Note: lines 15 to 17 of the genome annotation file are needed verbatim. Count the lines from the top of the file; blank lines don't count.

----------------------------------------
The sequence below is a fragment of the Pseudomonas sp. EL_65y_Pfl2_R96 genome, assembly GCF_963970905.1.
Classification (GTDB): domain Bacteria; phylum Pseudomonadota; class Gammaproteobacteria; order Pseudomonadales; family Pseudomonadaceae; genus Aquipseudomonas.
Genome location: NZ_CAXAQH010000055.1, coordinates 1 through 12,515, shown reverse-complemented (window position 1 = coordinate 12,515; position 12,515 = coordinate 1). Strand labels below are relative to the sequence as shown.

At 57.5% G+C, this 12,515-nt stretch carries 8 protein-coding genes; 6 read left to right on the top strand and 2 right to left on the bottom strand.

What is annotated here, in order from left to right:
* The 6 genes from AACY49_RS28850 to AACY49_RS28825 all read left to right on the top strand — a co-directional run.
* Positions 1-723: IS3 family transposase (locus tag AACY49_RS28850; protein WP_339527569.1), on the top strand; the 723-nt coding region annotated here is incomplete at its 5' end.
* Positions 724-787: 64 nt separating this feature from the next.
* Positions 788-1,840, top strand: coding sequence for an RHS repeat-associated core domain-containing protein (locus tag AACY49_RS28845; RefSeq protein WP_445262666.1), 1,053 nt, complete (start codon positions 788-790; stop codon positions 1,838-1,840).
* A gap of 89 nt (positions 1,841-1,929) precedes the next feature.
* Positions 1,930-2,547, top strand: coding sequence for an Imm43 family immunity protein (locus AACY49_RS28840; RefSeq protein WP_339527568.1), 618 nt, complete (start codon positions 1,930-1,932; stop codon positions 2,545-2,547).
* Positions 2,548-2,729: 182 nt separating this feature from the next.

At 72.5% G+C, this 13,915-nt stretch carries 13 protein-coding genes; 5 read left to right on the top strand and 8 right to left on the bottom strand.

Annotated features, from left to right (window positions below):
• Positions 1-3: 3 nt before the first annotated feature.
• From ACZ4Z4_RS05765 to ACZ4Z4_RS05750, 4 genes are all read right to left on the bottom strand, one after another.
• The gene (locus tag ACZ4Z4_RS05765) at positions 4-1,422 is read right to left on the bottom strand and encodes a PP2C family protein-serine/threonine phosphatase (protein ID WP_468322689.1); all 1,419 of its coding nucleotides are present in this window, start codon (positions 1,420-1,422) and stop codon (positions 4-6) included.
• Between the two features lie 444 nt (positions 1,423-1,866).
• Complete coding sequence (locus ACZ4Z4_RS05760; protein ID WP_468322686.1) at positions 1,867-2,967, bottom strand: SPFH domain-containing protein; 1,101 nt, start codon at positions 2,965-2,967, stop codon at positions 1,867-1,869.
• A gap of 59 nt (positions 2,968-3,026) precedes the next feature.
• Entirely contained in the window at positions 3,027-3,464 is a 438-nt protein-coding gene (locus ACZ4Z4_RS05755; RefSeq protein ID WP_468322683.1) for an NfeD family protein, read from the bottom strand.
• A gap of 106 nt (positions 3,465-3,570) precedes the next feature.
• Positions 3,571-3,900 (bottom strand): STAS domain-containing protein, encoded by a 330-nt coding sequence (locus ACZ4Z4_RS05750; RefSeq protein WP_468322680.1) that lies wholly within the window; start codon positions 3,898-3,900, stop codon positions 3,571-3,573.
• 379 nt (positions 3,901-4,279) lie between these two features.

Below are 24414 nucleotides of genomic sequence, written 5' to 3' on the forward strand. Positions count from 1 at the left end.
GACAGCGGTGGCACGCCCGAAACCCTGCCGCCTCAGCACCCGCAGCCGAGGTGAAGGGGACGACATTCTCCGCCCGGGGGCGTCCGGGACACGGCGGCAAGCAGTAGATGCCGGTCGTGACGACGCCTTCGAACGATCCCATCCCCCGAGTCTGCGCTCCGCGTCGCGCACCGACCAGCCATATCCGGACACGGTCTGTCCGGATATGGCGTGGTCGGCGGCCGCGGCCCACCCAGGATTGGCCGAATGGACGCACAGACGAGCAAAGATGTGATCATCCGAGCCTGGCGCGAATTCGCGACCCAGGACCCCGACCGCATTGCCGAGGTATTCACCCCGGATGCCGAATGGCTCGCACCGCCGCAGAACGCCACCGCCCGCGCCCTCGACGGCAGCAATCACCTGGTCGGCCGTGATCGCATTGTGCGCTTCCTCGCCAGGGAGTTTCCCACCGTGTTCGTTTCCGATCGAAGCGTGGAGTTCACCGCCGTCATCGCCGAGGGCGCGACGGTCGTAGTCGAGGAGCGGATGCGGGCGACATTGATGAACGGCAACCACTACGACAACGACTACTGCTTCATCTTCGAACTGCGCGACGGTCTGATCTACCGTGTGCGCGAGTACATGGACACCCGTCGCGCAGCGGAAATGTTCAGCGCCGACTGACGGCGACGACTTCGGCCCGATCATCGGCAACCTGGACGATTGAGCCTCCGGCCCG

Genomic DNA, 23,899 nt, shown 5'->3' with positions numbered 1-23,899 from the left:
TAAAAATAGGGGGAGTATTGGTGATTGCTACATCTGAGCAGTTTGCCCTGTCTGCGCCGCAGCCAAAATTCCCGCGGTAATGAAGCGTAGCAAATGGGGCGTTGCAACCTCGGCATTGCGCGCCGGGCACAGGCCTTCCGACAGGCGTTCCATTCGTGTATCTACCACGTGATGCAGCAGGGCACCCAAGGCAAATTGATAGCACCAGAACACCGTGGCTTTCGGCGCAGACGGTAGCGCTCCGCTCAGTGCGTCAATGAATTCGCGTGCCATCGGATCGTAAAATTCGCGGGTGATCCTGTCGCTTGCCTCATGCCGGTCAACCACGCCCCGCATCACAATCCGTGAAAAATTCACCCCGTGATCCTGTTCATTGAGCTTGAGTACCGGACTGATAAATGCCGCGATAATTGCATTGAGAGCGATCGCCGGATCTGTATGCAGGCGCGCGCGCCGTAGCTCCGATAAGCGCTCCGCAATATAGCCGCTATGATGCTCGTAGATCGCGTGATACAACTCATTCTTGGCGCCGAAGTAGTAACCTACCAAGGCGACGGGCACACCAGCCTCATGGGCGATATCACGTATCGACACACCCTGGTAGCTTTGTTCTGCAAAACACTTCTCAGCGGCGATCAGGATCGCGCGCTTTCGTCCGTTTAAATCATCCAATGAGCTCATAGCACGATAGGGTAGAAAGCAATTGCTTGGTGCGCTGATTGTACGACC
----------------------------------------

• Positions 1-3: 3 nt before the first annotated feature.
• From ACZ4Z4_RS05765 to ACZ4Z4_RS05750, 4 genes are all read right to left on the bottom strand, one after another.
• The gene (locus tag ACZ4Z4_RS05765) at positions 4-1,422 is read right to left on the bottom strand and encodes a PP2C family protein-serine/threonine phosphatase (protein ID WP_468322689.1); all 1,419 of its coding nucleotides are present in this window, start codon (positions 1,420-1,422) and stop codon (positions 4-6) included.